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Old 02-04-2017, 01:56 PM   #26
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The way I see it there is a simple reason for a separate black and grey tank. If you have a 3" gravity slinky type hose or a macerator 1-1/2" hose, first dump your black tank then check all your joint fittings. Generally you'll have a crud buildup and hung up TP that you would then have to thoroughly clean with a water hose. That is what you'll get if you have the single tank. Then run your grey water through which is mostly soapy water and typically twice the volume. That second grey water dump will do most of your hose and fitting rinsing leaving any necessary water cleanup as almost but not quite a cursory step I think more for odor control. The benefit is less fresh water use. I had the single tank in my Airstream trailer, a two tank slinky dump and two tank macerator dump. I've observed the difference.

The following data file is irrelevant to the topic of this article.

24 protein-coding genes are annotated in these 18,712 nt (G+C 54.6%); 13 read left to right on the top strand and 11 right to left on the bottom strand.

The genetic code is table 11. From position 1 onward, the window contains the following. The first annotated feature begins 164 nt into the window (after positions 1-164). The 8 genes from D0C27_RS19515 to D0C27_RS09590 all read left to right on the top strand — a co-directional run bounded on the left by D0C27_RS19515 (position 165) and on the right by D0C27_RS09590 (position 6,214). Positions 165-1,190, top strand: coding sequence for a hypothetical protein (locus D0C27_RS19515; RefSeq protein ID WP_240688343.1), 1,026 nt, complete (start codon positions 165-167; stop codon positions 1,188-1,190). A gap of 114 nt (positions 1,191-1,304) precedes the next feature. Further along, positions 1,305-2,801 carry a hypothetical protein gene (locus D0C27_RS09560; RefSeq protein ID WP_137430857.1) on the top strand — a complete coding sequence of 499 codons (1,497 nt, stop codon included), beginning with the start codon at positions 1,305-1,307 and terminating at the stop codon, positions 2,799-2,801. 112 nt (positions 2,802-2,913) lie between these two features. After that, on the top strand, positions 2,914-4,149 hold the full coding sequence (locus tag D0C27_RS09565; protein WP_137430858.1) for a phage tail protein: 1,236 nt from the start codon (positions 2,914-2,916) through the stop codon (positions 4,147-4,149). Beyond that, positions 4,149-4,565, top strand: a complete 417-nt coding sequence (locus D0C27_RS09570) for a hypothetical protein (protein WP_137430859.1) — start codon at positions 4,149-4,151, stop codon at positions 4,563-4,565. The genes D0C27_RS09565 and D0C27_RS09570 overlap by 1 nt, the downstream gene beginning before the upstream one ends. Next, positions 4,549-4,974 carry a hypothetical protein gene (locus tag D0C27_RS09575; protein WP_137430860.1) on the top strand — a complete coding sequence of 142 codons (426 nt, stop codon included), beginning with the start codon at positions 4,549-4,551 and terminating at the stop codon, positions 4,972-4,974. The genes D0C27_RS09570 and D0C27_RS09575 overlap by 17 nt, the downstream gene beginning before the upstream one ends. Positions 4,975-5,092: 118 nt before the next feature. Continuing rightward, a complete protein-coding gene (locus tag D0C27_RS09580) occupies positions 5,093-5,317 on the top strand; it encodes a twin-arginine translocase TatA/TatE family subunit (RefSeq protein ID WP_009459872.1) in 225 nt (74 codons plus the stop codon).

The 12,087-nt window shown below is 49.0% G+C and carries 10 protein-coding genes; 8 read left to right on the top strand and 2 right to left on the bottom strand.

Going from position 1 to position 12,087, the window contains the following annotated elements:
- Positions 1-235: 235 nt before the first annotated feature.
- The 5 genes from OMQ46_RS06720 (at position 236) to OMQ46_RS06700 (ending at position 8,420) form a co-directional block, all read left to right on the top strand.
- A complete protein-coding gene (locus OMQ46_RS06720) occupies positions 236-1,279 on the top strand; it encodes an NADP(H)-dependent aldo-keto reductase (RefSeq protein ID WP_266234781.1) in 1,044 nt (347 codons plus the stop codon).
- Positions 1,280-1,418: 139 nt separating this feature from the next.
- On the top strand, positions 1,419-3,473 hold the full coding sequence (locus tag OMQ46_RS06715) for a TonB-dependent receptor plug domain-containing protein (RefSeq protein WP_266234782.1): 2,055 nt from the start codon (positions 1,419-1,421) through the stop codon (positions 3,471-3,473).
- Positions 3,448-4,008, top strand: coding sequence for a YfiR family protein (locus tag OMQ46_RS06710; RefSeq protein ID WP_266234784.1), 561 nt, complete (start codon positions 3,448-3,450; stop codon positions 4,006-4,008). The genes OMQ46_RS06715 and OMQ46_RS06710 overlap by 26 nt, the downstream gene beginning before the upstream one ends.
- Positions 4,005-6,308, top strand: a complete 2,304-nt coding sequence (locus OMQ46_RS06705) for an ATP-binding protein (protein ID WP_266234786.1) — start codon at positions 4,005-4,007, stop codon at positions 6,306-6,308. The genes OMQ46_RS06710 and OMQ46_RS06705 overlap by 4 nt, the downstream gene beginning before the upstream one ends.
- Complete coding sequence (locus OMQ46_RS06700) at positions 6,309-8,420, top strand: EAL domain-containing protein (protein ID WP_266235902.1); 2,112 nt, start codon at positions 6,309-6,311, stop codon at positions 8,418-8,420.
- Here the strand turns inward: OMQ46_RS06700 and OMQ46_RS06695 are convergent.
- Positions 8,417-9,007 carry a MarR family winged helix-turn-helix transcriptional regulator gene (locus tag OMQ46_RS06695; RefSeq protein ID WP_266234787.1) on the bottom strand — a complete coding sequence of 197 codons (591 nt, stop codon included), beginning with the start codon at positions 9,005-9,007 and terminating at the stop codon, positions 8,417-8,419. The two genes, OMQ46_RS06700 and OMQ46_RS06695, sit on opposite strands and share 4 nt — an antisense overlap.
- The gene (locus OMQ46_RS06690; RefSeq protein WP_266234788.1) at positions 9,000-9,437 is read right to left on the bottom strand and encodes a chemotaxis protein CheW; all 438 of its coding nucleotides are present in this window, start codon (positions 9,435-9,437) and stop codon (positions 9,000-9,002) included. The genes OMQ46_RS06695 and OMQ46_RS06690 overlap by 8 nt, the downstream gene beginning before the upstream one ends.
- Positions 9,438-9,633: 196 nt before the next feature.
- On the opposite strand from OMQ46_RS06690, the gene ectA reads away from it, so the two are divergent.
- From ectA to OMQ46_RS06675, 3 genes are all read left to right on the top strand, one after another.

There is also a design function involved especially in Class Bs that are low to the ground. Most black tanks sit higher to get a more positive gravity discharge which is why a toilet looks as if it is on a pedestal in your bathroom. Typically such a design is why most tanks are in the 9 to 11 gallon range which is pretty much a physical limit. They seem easier to maintain since you can see much of your black tank looking down the toilet discharge with a flashlight to see the condition of it. Then you have flexibility in locating your grey tank which is generally going to be about twice the size of your black tank in most Bs. Tank locations in a Class B have more restrictive physical limits and, of course, weight and distribution limits.

Another aspect is odor control. Traps dry out or slosh out frequently and you can detect the foul smell from a grey tank. As foul as it is it is not nearly as foul if it were combined with the nose searing blank tank contents. The black tank has one source of odor and that is the toilet trap that can easily be maintained.

Older RVs did have single tanks. The two-tank system evolved over time and I doubt converters will regress. Campground infrastructure has adapted to it which has pretty much negated the need for the next solutions of cassettes and so-called composting.